XIAM007

Making Unique Observations in a Very Cluttered World

Saturday, August 6, 2011

Large protests grip Israel - Hundreds of thousands demand new era of social justice -

Large protests grip Israel - Hundreds of thousands demand new era of social justice - 




Massive protests centered on rental prices and scarce public housing continues to roil Israel as the movement rolled into its fourth week. This weekend saw the largest demonstrations yet. 
Police said about 320,000 people took to the nation’s streets Saturday night demanding an end to government collusion with special interests, increased public housing and an era of social justice. A quarter of a million people blocked off the streets of Tel Aviv, a city of about 1.2 million inhabitants. Protests took place in fifteen Israeli cities.
A spokesman for Prime Minister Benjamin Netanyahu, whose Jerusalem residence was surrounded by about 30,000 protesters Saturday night, had spent much of the weekend issuing statements diminishing the significance of the protests and tamping down figures of expected participants.
After the protests Saturday night, the primine minister and his spokesman found themselves after the fact accusing the media of inflating the number of demonstrators.  
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Town on the brink seeks private loans from residents...- budget of just over $3 million, with a $420,000 budget mishap? -

Town on the brink seeks private loans from residents...- budget of just over $3 million, with a $420,000 budget mishap? - 


Oakridge is facing a serious cash shortage after its bank statement showed the City had $420,000 less than planned, prompting a city planning commissioner to solicit private loans from citizens.
George Custer began seeking “investors” soon after the City acknowledged it would be laying off eight city employees, about one quarter of the staff, to fill the budget gap, saying it was a win-win for the City and the citizens.
Custer is a volunteer planning commissioner for the City of Oakridge and claims he was not working on behalf of the City. Instead, he was soliciting loans for the City as a “concerned citizen.”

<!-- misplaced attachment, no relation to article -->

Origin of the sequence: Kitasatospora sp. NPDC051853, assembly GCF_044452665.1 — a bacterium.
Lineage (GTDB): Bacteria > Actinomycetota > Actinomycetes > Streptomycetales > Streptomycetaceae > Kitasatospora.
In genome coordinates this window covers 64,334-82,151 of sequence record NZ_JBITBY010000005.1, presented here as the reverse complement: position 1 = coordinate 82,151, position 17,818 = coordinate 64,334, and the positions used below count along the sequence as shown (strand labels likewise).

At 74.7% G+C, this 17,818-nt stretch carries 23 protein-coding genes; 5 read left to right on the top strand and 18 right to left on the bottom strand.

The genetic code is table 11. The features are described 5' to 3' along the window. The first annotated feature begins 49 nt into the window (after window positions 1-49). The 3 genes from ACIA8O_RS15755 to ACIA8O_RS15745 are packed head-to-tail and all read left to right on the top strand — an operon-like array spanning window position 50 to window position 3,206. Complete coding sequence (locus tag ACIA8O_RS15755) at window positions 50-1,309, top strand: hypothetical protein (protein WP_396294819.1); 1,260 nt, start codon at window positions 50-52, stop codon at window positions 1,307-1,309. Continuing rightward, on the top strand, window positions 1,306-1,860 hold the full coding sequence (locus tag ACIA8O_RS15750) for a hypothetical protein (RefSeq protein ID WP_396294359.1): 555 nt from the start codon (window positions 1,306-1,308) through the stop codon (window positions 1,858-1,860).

Both the city administrator and the mayor knew about the plan and considered it an option to keep the City from defaulting on its payments and going into bankruptcy.
“That was a plan B in case other things didn’t work” said Donald Hampton, City of Oakridge mayor.
Custer says that half a dozen citizens have agreed to give the City a loan if a loan from the bank does not materialize, but the list of citizens will remain anonymous for now.
Not all of the citizens solicited to loan the City money were happy. Eddie Roberts, an 87-year-old man, and well-known figure in the City of Oakridge and Westfir, says Custer, a man he has never met, asked him to loan the City money, to which he replied no.
“Why would I loan them money if they can’t even balance their checkbook each month?” asked Roberts.
The City recently discovered it had far less money than officials thought. According to Gordon Zimmerman, the city administrator, the adopted budget has the City about $420,000 richer than it actually is.
The shortfall wasn’t discovered until the City become aware it did not have enough money to pay all of its bills, leading to the realization that there might be something amiss in the City’s finances.
For a city with a general fund budget of just over $3 million, a $420,000 budget mishap is a big deal.
According to Hampton and Zimmerman, the responsibility of reconciling the City’s bank account to the budget falls on Ruth Ann Plumlee, the City’s finance director, although both acknowledged the oversight ultimately fell on the city administrator.
“I am not casting blame on anyone but myself,” said Zimmerman.
The City of Oakridge has not completed an audit since 2008, something Zimmerman blames on “the difficulty in making the numbers work.”
The 2009 audit currently in process has run into a number of problems, resulting in delays and the auditor’s refusal to sign off on the audit. Zimmerman says the auditors have had a number of questions and issues over the years that needed to be resolved before the audit could be completed.